The first study to systematically explore beliefs about animal afterlife by asking a national sample of Americans has been published in the journal Anthrozoös. It investigated how demographic categories can have a considerable influence on beliefs about animal afterlife. With around 70% of US households owning pets, the study marks a new insight into a largely unexplored area of American spirituality.
The authors surveyed 800 participants, examining how demographic factors including sex, race, age, geographic region, religious beliefs, and pet ownership all affect an individual's beliefs about animal afterlife.
Results showed that people who believe in an afterlife for humans are substantially more likely to believe in an afterlife for animals – 59% of participants believed in human afterlife and 75% of those individuals also believed in animal afterlife (though they reported stronger confidence in their human afterlife beliefs).
The survey further indicated that members of certain demographic categories are more likely to believe animals have a life after death. Women, American Indians/Alaska Natives, Black/African Americans, Buddhists, persons living in the South, and pet owners are all more likely to believe in animal afterlife.
The researchers additionally found people held different beliefs for different animals. The leader of the study – Kenneth Royal of North Carolina State University – said: "In general, dogs, cats, and horses were rated the most likely to experience an afterlife, whereas insects, fish, and reptiles were rated the least likely."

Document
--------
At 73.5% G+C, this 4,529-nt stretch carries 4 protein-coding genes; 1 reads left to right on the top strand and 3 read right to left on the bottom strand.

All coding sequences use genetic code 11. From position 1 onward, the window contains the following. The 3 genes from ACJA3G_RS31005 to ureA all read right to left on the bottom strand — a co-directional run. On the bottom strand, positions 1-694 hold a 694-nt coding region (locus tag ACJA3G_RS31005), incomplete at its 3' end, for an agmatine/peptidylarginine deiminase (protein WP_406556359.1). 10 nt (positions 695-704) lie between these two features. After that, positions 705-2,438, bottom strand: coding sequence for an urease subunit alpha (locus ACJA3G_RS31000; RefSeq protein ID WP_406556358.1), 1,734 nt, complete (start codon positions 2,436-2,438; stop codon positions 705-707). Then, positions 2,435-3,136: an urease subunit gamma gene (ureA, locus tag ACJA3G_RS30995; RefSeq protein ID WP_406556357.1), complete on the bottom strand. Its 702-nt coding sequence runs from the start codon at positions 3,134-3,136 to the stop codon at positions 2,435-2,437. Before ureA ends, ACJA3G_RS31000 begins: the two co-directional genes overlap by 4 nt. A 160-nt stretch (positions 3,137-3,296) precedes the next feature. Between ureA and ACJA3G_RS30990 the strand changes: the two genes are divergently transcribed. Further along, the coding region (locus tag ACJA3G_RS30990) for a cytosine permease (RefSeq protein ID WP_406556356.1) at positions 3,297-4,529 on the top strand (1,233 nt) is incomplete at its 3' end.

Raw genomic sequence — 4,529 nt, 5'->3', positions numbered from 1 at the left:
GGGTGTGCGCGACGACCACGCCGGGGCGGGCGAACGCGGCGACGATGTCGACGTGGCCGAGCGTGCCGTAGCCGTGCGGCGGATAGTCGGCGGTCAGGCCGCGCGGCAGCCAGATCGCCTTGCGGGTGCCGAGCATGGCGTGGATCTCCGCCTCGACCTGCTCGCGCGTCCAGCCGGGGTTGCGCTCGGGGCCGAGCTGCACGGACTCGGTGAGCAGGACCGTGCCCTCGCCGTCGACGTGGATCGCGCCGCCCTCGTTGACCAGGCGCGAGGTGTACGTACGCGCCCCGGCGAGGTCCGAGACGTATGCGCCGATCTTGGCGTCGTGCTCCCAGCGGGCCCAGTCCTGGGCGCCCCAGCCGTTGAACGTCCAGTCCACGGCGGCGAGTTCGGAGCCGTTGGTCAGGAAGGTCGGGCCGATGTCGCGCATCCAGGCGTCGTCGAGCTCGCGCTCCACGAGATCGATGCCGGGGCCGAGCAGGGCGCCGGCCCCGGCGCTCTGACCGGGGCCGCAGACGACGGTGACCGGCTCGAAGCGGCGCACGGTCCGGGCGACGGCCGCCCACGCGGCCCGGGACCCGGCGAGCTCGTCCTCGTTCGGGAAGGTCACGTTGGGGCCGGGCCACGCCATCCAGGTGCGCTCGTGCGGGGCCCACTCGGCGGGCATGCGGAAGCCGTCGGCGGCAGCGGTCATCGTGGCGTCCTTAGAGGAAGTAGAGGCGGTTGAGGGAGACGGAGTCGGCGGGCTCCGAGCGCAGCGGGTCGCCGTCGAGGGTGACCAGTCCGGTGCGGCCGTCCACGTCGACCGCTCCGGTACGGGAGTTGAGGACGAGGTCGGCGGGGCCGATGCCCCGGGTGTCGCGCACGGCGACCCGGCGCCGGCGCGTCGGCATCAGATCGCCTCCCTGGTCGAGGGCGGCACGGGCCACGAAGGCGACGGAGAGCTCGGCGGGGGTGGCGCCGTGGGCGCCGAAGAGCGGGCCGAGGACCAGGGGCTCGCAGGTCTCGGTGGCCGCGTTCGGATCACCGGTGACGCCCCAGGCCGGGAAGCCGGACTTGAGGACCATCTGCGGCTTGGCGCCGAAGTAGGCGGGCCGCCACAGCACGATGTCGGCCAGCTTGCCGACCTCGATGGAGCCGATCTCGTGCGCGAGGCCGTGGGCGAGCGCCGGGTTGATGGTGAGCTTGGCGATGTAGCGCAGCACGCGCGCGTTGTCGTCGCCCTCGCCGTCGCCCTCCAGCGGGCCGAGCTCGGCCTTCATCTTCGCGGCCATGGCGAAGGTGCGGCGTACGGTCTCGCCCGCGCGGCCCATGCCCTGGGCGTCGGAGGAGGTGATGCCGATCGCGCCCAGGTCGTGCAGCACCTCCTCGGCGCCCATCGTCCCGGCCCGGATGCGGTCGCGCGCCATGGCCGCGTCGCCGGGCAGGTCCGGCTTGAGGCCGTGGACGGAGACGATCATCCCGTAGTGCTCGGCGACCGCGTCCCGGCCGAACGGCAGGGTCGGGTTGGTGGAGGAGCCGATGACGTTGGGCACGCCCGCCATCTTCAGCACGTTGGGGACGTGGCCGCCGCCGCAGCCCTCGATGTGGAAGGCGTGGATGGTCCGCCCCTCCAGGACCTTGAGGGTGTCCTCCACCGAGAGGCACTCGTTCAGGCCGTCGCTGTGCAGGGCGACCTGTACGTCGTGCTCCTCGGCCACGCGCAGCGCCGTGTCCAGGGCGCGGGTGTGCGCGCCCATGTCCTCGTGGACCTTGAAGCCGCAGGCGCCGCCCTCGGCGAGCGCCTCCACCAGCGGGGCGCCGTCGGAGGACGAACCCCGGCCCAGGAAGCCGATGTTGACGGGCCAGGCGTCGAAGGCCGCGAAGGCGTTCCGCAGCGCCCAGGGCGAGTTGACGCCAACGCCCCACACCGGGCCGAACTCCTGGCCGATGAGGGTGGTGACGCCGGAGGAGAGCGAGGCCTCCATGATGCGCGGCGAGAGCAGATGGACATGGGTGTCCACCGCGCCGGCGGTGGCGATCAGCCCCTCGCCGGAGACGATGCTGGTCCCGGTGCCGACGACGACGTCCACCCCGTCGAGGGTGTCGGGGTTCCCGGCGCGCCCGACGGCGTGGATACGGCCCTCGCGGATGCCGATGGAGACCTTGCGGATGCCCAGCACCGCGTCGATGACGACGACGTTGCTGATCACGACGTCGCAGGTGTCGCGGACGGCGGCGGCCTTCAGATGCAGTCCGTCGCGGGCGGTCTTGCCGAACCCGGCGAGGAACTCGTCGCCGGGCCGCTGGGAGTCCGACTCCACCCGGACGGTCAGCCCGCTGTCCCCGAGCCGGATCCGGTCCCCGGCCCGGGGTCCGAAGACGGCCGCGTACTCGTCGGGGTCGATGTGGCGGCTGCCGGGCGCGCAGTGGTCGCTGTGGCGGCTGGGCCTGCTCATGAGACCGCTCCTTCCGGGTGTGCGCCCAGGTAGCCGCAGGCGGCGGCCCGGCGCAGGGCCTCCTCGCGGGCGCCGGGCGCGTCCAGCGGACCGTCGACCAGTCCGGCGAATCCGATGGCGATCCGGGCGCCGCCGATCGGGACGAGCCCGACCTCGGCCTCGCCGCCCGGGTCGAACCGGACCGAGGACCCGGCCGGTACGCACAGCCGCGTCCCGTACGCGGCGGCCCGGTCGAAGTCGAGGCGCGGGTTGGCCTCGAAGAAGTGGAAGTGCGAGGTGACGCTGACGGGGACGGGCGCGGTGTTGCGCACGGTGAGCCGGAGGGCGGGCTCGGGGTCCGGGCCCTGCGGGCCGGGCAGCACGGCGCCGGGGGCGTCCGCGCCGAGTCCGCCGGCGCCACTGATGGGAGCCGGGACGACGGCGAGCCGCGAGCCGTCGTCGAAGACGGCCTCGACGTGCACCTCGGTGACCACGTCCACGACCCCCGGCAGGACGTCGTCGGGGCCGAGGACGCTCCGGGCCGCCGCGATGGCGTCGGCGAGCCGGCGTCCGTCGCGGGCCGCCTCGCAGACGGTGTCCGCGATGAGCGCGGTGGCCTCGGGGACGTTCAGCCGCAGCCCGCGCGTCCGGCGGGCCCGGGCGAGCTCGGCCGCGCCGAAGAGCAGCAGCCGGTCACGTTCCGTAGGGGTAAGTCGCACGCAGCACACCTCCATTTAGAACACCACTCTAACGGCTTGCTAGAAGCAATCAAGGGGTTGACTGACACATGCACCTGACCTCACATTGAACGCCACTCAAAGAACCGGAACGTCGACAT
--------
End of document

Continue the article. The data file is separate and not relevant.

"Another interesting finding is that although more pet owners (45%) believed in an animal afterlife than non-pet owners (37.8%), a large number of pet owners did not believe in an afterlife for pets. We speculate that this is likely related to the fact that almost half of our sample claimed to have no specific religious beliefs or faith."
"It could also point to the importance of cultural traditions and inherited preconceptions towards beliefs about animals over actual animal experiences like pet ownership."
The findings may have clinical significance for veterinarians in end of life care. Vets should be aware in decision-making and general practice that some people extend their own spirituality to their pets.
This new research may also go some way to explaining the enormous online backlashes in recent years on social media surrounding highly publicized cases of animal killings. Although there is clear variation in beliefs between people of different demographics, a significant number of people do believe that animal lives really are every bit as sacred as their own.
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* Read the full article online:http://www.tandfonline.com/doi/abs/10.1080/08927936.2016.1189748